There is useful storage provided by the main pocket on the shoulder strap
I use this to hold a spare spool for my reel, a spool of spare line, a large float and a few spinners.
There’s another smaller compartment on the other side of the shoulder strap.
It’s not particularly big but comes in useful for storing the odd spinners or swivels/links.
Another small pocket is used to store a small lock knife.
The button on this pocket is one of the few places on the sling bag where rust has taken hold, though in my view it is only cosmetic so far. Not too bad for an abused bag in saltwater.
Another disappointment, albeit a minor one, was the fixing on the end of the spiral retractors for line clippers. I think they gave up the ghost after 2 or 3 trips and were puzzlingly out of place quality wise on such a well made piece of kit. It was easily and cheaply remedied by adding my own clip which did the job a lot more robustly. The spiral retractor itself feels a bit ‘cheap’ too and aren’t a feature of the bag I use very often. It’s possible that after prolonged use they may break.
There’s room in the two 3600 size lure boxes for 20+ lures, dependent on the size of lures obviously. I’ve fit over 20 of the bigger size lures in mine without too much trouble, with other essentials in the handy side pockets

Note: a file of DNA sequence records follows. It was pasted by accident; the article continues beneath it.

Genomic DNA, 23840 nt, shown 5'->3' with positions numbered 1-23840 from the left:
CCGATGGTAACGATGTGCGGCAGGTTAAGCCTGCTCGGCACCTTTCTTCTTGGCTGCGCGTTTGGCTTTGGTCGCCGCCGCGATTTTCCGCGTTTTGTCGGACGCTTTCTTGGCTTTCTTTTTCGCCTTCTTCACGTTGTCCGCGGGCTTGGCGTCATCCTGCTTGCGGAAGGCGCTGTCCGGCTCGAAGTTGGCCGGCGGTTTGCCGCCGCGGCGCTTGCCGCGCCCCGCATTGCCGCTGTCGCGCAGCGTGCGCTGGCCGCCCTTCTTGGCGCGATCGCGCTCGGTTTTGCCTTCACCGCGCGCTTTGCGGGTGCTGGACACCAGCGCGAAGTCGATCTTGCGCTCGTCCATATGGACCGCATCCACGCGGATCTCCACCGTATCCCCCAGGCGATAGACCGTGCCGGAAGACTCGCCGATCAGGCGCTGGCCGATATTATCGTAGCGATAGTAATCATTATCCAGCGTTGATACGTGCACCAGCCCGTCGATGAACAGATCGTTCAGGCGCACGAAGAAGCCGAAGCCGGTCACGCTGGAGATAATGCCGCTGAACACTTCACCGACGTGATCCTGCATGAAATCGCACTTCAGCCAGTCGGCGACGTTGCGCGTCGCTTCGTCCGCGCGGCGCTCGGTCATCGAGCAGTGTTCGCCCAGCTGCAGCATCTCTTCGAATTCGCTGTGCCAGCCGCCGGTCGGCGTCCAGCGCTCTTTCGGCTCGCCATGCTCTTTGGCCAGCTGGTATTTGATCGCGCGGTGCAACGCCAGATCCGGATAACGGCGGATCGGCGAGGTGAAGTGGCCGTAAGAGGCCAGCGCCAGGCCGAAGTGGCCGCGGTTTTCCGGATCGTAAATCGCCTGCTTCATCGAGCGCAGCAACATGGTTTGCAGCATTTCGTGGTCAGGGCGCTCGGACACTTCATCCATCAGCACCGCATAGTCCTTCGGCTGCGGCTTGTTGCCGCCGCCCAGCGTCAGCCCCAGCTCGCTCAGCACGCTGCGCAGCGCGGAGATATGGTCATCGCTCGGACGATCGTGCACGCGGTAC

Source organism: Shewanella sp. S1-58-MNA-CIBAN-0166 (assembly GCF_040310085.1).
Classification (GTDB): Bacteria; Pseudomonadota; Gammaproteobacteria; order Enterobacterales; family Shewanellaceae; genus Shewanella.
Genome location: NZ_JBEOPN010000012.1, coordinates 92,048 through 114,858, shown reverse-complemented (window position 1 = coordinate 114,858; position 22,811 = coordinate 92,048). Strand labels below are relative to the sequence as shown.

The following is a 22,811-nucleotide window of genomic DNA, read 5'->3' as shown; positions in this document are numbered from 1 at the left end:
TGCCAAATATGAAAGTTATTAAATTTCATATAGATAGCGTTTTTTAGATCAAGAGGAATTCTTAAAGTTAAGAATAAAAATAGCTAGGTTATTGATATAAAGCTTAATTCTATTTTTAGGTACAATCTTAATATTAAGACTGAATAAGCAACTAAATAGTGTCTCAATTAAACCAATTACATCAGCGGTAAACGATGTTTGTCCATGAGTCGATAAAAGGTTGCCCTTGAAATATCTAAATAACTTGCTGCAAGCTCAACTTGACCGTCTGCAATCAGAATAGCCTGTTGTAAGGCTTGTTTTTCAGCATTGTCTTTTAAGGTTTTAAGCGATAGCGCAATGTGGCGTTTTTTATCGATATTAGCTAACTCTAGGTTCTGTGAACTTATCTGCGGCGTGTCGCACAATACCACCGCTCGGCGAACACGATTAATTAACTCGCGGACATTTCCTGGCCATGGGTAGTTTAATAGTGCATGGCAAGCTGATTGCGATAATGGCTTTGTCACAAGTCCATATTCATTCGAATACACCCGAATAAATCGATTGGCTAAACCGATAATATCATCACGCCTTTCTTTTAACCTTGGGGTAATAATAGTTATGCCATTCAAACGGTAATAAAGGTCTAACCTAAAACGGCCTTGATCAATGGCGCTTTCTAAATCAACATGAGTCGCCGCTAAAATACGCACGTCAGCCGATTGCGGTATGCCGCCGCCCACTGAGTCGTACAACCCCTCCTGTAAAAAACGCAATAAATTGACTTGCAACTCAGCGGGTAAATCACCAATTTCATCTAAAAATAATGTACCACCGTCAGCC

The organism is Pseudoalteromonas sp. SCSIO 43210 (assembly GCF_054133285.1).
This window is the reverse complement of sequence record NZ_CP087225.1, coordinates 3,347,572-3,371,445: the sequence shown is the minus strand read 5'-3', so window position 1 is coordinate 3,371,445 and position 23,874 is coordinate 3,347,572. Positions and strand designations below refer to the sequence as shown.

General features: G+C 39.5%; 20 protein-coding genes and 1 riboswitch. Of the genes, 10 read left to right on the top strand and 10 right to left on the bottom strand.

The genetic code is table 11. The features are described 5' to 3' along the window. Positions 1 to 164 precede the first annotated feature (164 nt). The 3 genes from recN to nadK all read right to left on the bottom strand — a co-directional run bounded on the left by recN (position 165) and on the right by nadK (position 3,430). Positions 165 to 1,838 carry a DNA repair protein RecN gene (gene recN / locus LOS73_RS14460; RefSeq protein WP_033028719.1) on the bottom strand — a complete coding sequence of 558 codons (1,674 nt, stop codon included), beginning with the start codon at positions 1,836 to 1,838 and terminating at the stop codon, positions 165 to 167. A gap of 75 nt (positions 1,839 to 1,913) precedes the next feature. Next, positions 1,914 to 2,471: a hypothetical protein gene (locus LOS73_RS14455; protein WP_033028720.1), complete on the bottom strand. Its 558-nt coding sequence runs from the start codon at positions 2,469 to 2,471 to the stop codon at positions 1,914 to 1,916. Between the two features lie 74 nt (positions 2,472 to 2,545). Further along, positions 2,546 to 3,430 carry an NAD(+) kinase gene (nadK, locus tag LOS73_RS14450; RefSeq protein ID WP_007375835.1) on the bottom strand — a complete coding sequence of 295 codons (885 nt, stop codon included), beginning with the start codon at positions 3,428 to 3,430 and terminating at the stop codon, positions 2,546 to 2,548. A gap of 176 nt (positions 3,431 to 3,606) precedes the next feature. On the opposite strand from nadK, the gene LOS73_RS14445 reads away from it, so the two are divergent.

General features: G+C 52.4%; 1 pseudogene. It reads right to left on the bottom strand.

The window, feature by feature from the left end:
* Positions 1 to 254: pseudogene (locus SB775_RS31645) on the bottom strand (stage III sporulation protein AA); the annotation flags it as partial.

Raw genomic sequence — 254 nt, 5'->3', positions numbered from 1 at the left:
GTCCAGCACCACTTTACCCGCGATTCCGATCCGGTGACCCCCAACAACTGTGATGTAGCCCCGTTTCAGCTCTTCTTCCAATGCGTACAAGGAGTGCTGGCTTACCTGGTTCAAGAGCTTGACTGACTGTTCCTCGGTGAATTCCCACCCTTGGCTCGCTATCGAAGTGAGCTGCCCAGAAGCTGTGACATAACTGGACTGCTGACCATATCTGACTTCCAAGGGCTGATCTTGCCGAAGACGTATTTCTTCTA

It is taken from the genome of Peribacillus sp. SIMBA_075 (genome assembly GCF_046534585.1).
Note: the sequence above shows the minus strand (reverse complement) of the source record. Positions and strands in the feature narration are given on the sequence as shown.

To be honest though, how many lures do you actually use during a plugging session? I think the most I’ve ever used was 5, and yet I take 20+ with me every trip! In reality, we could probably manage a days plugging with a dozen carefully chosen lures in just the one lure box. This would free up the other 3600 size lure box to take other tackle or water delicate items such as your mobile and camera. Another option would be to remove the box completely (it’s held in with strong velcro) and you could then easily fit in a drinks bottle and/or food if you so wished.
One improvement I possibly would suggest would be to incorporate a designated fully waterproof pocket/compartment for cameras/mobiles/car keys. On the downside, you would lose storage elsewhere. In the absence of such a compartment, the solution I use is to keep such ‘perishables’ in a zipped waterproof pouch in my jacket pocket.
If you’re the type of angler who likes to cover all bases and take everything but the kitchen sink, then maybe this isn’t the bag for you. There isn’t space for much more than your lures and a few peripherals in the pockets on the strap.There’s no room specifically for a drinks bottle or your sandwiches and you can forget about stowing a spare reel anywhere.
With all due respect, if you feel these are unacceptable shortcomings…. you’re missing the point of this bag.
Plugging is supposed to be about fishing light and on the move. No product is perfect, there is generally compromise to be found between practicality and usefulness and the sling bag gets the balance just about right in my opinion
The Rapala Sling Bag is a quality piece of kit, it’s lightweight, comfortable and hard wearing. It holds just the right amount of lures and enough kit for a good days plugging, and at the price of one of those expensive Japanese lures you covet so much, it’s great value for the money.
Would I buy another? Yes.
Would I recommend it to a friend? I think I just have!